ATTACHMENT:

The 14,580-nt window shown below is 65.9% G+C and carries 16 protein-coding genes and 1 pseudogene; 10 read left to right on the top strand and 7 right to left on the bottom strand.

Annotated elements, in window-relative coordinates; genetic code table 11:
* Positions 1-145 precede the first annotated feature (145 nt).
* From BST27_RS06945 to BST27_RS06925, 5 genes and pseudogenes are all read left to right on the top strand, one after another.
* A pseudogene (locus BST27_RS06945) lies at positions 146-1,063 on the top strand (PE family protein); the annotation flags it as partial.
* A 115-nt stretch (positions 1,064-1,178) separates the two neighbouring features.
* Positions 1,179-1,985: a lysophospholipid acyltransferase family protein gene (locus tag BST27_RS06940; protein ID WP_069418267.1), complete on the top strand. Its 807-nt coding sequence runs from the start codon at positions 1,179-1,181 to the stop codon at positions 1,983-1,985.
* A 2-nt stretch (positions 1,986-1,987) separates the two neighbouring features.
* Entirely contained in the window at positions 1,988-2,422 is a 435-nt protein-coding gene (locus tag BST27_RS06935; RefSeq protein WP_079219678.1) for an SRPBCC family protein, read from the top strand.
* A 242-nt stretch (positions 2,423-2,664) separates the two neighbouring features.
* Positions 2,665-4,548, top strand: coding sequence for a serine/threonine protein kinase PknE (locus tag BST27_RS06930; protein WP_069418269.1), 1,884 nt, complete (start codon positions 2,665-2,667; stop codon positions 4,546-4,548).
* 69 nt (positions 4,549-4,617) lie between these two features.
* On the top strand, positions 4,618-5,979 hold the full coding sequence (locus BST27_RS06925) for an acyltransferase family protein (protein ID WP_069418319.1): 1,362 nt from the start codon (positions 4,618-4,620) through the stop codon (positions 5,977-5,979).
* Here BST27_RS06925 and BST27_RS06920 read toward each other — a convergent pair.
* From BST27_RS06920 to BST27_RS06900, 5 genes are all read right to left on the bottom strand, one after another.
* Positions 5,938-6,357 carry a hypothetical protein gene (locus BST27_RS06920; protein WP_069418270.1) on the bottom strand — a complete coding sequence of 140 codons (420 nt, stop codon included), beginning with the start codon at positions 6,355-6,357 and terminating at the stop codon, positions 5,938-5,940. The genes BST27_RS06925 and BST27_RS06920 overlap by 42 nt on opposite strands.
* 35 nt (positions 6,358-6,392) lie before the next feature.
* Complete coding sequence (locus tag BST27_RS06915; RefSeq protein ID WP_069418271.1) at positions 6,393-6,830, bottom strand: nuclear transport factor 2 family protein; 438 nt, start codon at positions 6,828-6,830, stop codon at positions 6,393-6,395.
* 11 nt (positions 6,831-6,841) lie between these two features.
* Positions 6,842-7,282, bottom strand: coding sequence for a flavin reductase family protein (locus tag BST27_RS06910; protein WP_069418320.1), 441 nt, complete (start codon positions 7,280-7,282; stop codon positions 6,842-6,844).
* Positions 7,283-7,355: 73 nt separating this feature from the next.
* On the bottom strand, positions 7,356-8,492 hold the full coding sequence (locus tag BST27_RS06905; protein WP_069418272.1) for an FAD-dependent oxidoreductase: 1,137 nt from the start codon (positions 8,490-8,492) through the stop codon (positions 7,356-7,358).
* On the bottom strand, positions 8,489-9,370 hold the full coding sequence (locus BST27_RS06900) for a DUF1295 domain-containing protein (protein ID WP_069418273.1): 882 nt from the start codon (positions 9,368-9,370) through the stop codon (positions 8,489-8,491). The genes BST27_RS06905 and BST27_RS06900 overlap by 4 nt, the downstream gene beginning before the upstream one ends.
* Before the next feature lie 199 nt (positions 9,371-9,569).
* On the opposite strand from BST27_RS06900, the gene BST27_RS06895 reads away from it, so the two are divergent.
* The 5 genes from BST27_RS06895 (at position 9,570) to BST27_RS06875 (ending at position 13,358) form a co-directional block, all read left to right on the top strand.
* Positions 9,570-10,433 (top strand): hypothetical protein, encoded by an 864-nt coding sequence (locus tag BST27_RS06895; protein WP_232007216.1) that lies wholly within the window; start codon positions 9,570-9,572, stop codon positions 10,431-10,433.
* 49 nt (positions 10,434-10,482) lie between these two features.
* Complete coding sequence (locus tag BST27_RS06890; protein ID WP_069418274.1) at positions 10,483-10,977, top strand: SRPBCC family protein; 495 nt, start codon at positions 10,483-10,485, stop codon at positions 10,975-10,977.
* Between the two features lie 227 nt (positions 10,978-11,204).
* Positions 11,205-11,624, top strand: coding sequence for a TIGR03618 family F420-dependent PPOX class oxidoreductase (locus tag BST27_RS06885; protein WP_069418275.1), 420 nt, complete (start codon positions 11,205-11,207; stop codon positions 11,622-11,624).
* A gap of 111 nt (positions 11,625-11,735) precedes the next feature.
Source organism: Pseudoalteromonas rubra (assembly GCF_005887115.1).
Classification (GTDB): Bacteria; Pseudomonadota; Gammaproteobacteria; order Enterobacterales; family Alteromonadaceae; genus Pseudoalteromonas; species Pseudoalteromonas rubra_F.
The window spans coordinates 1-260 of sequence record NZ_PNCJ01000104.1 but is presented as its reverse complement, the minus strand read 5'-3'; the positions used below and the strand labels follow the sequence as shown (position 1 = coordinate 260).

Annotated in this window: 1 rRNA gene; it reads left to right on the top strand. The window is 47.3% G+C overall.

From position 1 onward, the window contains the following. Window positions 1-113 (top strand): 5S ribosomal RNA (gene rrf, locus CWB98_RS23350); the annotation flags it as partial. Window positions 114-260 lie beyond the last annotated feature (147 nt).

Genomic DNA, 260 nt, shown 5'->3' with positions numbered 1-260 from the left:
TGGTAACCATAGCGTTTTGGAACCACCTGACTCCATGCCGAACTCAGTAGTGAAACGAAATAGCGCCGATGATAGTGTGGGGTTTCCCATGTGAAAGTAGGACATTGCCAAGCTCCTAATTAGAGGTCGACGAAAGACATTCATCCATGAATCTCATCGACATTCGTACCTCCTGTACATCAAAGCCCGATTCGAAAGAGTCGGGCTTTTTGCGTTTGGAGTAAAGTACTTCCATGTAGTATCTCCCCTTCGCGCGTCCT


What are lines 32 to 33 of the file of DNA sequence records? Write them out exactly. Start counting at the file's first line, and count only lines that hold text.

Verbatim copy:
* A gap of 111 nt (positions 11,625-11,735) precedes the next feature.
Source organism: Pseudoalteromonas rubra (assembly GCF_005887115.1).